The gems however, were the 16V Cosworth and Evolution models, which took eveything great about the regular 190E and amplified it. Upgraded engines (with Cosworth-designed cylinder heads), suspension, aerodynamics and transmission (featuring a dogleg manual - push left and down for 1st gear) resulted in highly desirable, sought-after performance models.
190E Cosworth Engines
188 PS, 236 Nm
204 PS, 240 Nm
Evolution I (4)
205 PS, 240 Nm
235 PS, 245 Nm
Evolution II (4)
235 PS, 245 Nm
From the get go, the Cosworth-engineered 190Es were race-winning machines. A certain Ayrton Senna (who?) won the 1984 Nürburgring Race of Champions in a 190E 2.3-16. Success also followed the Evolution models in DTM (Deutsche Tourenwagen Masters, a racing series in Germany) culminating in the 1992 Driver's and Constructors Championship.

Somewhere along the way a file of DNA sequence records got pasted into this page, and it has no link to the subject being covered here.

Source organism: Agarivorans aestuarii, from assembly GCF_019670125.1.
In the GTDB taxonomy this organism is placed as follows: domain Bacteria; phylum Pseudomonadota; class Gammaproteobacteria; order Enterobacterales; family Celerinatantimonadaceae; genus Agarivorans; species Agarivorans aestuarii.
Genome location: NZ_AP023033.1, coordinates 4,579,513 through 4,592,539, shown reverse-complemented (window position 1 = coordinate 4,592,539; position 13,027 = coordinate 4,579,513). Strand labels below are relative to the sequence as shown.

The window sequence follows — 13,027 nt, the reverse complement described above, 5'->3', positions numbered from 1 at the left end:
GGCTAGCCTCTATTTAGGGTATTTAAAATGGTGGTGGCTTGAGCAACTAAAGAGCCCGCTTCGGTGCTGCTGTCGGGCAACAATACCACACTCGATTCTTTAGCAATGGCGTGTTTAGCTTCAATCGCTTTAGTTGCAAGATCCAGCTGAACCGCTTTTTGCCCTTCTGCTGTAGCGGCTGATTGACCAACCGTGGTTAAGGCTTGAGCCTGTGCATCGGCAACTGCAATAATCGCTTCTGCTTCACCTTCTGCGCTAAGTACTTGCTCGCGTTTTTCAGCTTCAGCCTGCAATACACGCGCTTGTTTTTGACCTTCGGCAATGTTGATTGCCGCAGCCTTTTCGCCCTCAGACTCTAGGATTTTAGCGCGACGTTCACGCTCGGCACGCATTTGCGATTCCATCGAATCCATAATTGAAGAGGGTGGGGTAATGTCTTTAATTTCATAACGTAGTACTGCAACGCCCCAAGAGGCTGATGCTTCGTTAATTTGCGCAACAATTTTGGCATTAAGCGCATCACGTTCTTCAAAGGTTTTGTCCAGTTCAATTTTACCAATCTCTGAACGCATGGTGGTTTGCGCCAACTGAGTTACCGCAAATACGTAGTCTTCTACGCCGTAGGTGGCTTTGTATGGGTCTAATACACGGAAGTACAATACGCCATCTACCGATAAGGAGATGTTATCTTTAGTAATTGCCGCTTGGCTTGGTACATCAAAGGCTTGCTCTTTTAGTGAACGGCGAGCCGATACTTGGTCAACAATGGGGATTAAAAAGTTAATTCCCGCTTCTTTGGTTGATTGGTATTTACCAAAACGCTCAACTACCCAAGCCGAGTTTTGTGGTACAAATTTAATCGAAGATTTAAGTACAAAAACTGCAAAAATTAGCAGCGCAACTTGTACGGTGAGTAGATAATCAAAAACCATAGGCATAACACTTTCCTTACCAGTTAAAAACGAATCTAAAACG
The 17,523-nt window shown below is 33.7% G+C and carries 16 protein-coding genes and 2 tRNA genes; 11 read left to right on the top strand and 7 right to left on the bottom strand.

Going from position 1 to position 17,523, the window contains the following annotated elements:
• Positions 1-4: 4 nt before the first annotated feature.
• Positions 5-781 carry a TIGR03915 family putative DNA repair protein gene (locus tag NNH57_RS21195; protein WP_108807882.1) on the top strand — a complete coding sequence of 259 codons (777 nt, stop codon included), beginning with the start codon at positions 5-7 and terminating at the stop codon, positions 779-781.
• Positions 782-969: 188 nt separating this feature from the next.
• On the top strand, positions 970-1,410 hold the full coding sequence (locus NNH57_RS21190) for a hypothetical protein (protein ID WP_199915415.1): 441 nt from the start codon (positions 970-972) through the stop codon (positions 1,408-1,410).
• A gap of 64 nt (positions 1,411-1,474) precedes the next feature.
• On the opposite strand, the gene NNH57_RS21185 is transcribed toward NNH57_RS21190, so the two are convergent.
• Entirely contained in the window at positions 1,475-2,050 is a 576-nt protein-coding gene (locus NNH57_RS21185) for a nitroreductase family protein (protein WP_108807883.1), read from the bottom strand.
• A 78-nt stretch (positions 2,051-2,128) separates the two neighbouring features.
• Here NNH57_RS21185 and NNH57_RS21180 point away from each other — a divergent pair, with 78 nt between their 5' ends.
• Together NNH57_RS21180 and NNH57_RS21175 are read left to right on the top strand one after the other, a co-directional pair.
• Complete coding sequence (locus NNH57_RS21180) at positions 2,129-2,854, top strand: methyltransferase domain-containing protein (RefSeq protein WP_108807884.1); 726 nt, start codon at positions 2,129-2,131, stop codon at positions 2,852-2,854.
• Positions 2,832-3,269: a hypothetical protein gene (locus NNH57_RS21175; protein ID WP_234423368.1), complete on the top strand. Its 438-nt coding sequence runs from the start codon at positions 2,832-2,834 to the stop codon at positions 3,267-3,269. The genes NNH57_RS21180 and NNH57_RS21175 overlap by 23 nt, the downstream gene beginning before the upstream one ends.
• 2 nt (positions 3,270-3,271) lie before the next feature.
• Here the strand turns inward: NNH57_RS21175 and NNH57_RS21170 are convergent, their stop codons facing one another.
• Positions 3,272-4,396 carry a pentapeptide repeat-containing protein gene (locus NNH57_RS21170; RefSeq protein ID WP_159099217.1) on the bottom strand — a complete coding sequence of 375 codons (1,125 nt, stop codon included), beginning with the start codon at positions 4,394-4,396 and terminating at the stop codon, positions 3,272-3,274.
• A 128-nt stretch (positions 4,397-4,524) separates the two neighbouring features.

The Mercedes-AMG C63 vs BMW M3/M4 sports sedan/coupe battle you see today? None of these would have happened if not for the W201 190E, and the E30 3 Series.
Wanna buy one? Of course you should!
In Malaysia at least, Cosworth-engined 190Es are rare in the extreme. In my lifetime, I have seen only four or five roaming around in KL. Evolution models? Well, seeing that they were LHD only, these are even harder to come by. Any RHD 190E Evolution you see on the road are most likely to be replicas.
For the non-Cosworth 190E models, unlike the W124, the entire engine range consists of the M102 (4-cylinder) and M103 (6-cylinder) family, with 2 valves per cylinder. Speaking again to Mercedes specialist, Jason (not me) from JW Performance, we find out what makes the 190E tick.